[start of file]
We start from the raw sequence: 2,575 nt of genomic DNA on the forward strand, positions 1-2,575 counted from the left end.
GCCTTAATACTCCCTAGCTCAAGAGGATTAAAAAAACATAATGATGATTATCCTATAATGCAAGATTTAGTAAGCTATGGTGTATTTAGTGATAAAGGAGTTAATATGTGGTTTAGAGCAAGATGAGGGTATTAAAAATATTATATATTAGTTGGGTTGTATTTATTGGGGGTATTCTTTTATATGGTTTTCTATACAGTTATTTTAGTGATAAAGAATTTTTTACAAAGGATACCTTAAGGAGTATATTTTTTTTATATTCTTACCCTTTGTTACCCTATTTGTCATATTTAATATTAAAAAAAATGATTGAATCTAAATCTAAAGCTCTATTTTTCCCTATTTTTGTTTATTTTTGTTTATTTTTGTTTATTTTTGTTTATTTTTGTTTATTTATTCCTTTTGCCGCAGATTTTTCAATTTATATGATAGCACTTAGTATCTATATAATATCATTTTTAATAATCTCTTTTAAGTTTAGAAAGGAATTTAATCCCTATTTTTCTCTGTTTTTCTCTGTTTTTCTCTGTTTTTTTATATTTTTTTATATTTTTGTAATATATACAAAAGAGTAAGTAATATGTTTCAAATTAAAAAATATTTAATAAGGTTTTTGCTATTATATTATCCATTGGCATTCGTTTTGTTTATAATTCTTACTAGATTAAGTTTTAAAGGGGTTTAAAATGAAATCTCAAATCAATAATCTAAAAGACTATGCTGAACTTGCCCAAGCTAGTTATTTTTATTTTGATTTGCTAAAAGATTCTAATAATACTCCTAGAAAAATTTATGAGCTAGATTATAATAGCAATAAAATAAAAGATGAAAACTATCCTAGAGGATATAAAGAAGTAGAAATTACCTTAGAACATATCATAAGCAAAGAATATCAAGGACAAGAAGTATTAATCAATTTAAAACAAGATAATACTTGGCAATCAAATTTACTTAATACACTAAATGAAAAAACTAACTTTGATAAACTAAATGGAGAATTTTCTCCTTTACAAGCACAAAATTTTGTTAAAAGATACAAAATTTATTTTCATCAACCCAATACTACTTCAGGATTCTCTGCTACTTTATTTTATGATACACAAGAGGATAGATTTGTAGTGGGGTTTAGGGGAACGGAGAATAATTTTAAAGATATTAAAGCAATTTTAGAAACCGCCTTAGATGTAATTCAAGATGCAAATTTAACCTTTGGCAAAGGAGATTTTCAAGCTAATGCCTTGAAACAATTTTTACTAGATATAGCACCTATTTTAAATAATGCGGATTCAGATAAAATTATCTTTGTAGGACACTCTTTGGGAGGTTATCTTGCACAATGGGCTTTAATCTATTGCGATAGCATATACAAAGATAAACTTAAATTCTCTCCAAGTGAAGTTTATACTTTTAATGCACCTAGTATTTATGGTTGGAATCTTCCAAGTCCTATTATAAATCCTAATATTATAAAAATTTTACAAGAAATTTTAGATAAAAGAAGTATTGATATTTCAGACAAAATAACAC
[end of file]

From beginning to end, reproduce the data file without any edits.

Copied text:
We start from the raw sequence: 2,575 nt of genomic DNA on the forward strand, positions 1-2,575 counted from the left end.
GCCTTAATACTCCCTAGCTCAAGAGGATTAAAAAAACATAATGATGATTATCCTATAATGCAAGATTTAGTAAGCTATGGTGTATTTAGTGATAAAGGAGTTAATATGTGGTTTAGAGCAAGATGAGGGTATTAAAAATATTATATATTAGTTGGGTTGTATTTATTGGGGGTATTCTTTTATATGGTTTTCTATACAGTTATTTTAGTGATAAAGAATTTTTTACAAAGGATACCTTAAGGAGTATATTTTTTTTATATTCTTACCCTTTGTTACCCTATTTGTCATATTTAATATTAAAAAAAATGATTGAATCTAAATCTAAAGCTCTATTTTTCCCTATTTTTGTTTATTTTTGTTTATTTTTGTTTATTTTTGTTTATTTTTGTTTATTTATTCCTTTTGCCGCAGATTTTTCAATTTATATGATAGCACTTAGTATCTATATAATATCATTTTTAATAATCTCTTTTAAGTTTAGAAAGGAATTTAATCCCTATTTTTCTCTGTTTTTCTCTGTTTTTCTCTGTTTTTTTATATTTTTTTATATTTTTGTAATATATACAAAAGAGTAAGTAATATGTTTCAAATTAAAAAATATTTAATAAGGTTTTTGCTATTATATTATCCATTGGCATTCGTTTTGTTTATAATTCTTACTAGATTAAGTTTTAAAGGGGTTTAAAATGAAATCTCAAATCAATAATCTAAAAGACTATGCTGAACTTGCCCAAGCTAGTTATTTTTATTTTGATTTGCTAAAAGATTCTAATAATACTCCTAGAAAAATTTATGAGCTAGATTATAATAGCAATAAAATAAAAGATGAAAACTATCCTAGAGGATATAAAGAAGTAGAAATTACCTTAGAACATATCATAAGCAAAGAATATCAAGGACAAGAAGTATTAATCAATTTAAAACAAGATAATACTTGGCAATCAAATTTACTTAATACACTAAATGAAAAAACTAACTTTGATAAACTAAATGGAGAATTTTCTCCTTTACAAGCACAAAATTTTGTTAAAAGATACAAAATTTATTTTCATCAACCCAATACTACTTCAGGATTCTCTGCTACTTTATTTTATGATACACAAGAGGATAGATTTGTAGTGGGGTTTAGGGGAACGGAGAATAATTTTAAAGATATTAAAGCAATTTTAGAAACCGCCTTAGATGTAATTCAAGATGCAAATTTAACCTTTGGCAAAGGAGATTTTCAAGCTAATGCCTTGAAACAATTTTTACTAGATATAGCACCTATTTTAAATAATGCGGATTCAGATAAAATTATCTTTGTAGGACACTCTTTGGGAGGTTATCTTGCACAATGGGCTTTAATCTATTGCGATAGCATATACAAAGATAAACTTAAATTCTCTCCAAGTGAAGTTTATACTTTTAATGCACCTAGTATTTATGGTTGGAATCTTCCAAGTCCTATTATAAATCCTAATATTATAAAAATTTTACAAGAAATTTTAGATAAAAGAAGTATTGATATTTCAGACAAAATAACAC